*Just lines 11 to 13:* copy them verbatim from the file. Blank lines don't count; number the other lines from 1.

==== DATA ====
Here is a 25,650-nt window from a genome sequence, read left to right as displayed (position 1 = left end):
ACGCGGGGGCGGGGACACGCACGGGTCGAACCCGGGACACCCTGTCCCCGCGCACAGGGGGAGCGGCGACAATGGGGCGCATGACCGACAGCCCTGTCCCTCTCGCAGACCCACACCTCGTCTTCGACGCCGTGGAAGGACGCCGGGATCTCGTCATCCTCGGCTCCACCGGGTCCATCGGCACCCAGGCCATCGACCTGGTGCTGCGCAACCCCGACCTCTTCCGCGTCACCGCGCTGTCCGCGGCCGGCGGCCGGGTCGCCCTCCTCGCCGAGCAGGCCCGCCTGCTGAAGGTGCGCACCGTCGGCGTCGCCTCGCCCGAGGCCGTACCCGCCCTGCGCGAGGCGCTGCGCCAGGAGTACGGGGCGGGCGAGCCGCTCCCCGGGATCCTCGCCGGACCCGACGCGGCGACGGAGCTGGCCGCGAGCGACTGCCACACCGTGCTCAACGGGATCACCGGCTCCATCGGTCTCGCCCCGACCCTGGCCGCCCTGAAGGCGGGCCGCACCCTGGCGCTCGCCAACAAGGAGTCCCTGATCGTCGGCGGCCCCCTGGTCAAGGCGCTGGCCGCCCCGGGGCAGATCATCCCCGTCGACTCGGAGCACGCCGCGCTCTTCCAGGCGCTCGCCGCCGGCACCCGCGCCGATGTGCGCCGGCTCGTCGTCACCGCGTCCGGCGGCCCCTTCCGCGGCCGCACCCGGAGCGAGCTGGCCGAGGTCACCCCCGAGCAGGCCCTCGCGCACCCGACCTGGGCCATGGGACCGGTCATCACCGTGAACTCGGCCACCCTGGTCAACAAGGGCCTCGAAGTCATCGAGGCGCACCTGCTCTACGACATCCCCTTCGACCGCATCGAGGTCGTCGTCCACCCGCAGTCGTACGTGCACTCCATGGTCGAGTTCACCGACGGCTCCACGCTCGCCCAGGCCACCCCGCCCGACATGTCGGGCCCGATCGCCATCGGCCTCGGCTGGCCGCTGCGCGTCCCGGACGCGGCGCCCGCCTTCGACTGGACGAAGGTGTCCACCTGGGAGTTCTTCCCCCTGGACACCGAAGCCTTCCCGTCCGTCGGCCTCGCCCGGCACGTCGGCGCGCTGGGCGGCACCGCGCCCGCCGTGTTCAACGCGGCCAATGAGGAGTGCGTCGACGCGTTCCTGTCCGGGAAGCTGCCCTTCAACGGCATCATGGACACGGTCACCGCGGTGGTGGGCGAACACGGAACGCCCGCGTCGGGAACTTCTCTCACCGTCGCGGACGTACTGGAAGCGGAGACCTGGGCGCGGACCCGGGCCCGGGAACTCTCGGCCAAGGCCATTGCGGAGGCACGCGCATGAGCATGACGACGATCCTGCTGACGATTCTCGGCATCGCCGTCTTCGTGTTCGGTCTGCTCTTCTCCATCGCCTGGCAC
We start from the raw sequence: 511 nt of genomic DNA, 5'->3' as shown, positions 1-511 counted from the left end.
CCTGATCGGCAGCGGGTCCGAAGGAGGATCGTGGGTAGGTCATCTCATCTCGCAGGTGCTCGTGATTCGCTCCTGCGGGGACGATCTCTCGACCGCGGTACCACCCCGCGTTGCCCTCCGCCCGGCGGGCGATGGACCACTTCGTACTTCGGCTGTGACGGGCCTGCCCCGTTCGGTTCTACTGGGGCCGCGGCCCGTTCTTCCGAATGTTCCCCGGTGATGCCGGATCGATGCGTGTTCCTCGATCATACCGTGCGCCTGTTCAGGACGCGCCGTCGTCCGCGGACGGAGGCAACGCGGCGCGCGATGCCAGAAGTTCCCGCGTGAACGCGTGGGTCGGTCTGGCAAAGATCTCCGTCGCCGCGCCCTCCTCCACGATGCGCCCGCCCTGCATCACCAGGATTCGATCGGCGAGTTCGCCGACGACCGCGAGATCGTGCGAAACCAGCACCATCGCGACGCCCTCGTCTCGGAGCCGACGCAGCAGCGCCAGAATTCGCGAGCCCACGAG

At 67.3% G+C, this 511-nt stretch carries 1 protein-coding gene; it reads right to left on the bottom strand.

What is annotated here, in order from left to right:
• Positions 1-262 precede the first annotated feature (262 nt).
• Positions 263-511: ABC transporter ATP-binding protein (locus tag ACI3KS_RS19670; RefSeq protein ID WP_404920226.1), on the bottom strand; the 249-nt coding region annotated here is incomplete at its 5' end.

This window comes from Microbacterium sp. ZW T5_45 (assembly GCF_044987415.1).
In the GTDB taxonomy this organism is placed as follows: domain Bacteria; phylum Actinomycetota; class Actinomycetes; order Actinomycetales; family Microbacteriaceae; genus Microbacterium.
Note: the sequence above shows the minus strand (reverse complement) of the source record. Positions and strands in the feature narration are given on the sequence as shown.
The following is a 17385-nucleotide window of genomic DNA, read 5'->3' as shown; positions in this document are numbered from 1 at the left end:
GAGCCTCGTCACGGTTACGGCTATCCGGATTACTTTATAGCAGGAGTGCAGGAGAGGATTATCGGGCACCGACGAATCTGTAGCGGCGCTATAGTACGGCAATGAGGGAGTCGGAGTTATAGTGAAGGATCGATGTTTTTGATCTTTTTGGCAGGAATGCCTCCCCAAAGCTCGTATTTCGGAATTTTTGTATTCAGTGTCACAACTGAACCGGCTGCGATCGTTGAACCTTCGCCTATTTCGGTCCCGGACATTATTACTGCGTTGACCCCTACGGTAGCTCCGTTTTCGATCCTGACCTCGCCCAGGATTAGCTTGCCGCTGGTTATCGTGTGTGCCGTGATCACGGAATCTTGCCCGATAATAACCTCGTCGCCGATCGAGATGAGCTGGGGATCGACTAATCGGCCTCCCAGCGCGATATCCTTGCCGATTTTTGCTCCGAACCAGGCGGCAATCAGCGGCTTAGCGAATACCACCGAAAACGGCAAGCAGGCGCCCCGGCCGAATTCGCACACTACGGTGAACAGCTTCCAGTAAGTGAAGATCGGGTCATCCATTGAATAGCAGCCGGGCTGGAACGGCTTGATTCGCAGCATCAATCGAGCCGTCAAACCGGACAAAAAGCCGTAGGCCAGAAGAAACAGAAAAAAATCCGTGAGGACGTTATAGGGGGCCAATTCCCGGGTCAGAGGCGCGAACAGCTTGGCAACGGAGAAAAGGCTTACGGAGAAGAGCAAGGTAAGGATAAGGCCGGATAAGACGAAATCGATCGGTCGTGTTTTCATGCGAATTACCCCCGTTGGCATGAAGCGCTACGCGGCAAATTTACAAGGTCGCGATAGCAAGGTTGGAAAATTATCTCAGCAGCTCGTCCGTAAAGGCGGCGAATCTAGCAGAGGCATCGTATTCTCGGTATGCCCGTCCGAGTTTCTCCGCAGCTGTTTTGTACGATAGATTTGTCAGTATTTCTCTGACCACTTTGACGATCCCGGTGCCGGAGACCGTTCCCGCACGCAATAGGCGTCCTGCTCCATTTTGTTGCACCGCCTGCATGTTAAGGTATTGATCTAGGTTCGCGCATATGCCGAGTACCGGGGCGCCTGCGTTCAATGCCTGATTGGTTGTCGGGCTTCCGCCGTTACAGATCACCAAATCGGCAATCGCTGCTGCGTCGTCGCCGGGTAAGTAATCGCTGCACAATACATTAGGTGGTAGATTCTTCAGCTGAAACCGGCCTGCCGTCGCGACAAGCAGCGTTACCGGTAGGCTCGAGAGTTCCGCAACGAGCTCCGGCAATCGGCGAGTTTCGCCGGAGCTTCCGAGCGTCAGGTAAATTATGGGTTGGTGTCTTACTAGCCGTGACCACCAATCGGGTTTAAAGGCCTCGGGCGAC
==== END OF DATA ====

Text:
Note: the sequence above shows the minus strand (reverse complement) of the source record. Positions and strands in the feature narration are given on the sequence as shown.
The following is a 17385-nucleotide window of genomic DNA, read 5'->3' as shown; positions in this document are numbered from 1 at the left end:
GAGCCTCGTCACGGTTACGGCTATCCGGATTACTTTATAGCAGGAGTGCAGGAGAGGATTATCGGGCACCGACGAATCTGTAGCGGCGCTATAGTACGGCAATGAGGGAGTCGGAGTTATAGTGAAGGATCGATGTTTTTGATCTTTTTGGCAGGAATGCCTCCCCAAAGCTCGTATTTCGGAATTTTTGTATTCAGTGTCACAACTGAACCGGCTGCGATCGTTGAACCTTCGCCTATTTCGGTCCCGGACATTATTACTGCGTTGACCCCTACGGTAGCTCCGTTTTCGATCCTGACCTCGCCCAGGATTAGCTTGCCGCTGGTTATCGTGTGTGCCGTGATCACGGAATCTTGCCCGATAATAACCTCGTCGCCGATCGAGATGAGCTGGGGATCGACTAATCGGCCTCCCAGCGCGATATCCTTGCCGATTTTTGCTCCGAACCAGGCGGCAATCAGCGGCTTAGCGAATACCACCGAAAACGGCAAGCAGGCGCCCCGGCCGAATTCGCACACTACGGTGAACAGCTTCCAGTAAGTGAAGATCGGGTCATCCATTGAATAGCAGCCGGGCTGGAACGGCTTGATTCGCAGCATCAATCGAGCCGTCAAACCGGACAAAAAGCCGTAGGCCAGAAGAAACAGAAAAAAATCCGTGAGGACGTTATAGGGGGCCAATTCCCGGGTCAGAGGCGCGAACAGCTTGGCAACGGAGAAAAGGCTTACGGAGAAGAGCAAGGTAAGGATAAGGCCGGATAAGACGAAATCGATCGGTCGTGTTTTCATGCGAATTACCCCCGTTGGCATGAAGCGCTACGCGGCAAATTTACAAGGTCGCGATAGCAAGGTTGGAAAATTATCTCAGCAGCTCGTCCGTAAAGGCGGCGAATCTAGCAGAGGCATCGTATTCTCGGTATGCCCGTCCGAGTTTCTCCGCAGCTGTTTTGTACGATAGATTTGTCAGTATTTCTCTGACCACTTTGACGATCCCGGTGCCGGAGACCGTTCCCGCACGCAATAGGCGTCCTGCTCCATTTTGTTGCACCGCCTGCATGTTAAGGTATTGATCTAGGTTCGCGCATATGCCGAGTACCGGGGCGCCTGCGTTCAATGCCTGATTGGTTGTCGGGCTTCCGCCGTTACAGATCACCAAATCGGCAATCGCTGCTGCGTCGTCGCCGGGTAAGTAATCGCTGCACAATACATTAGGTGGTAGATTCTTCAGCTGAAACCGGCCTGCCGTCGCGACAAGCAGCGTTACCGGTAGGCTCGAGAGTTCCGCAACGAGCTCCGGCAATCGGCGAGTTTCGCCGGAGCTTCCGAGCGTCAGGTAAATTATGGGTTGGTGTCTTACTAGCCGTGACCACCAATCGGGTTTAAAGGCCTCGGGCGAC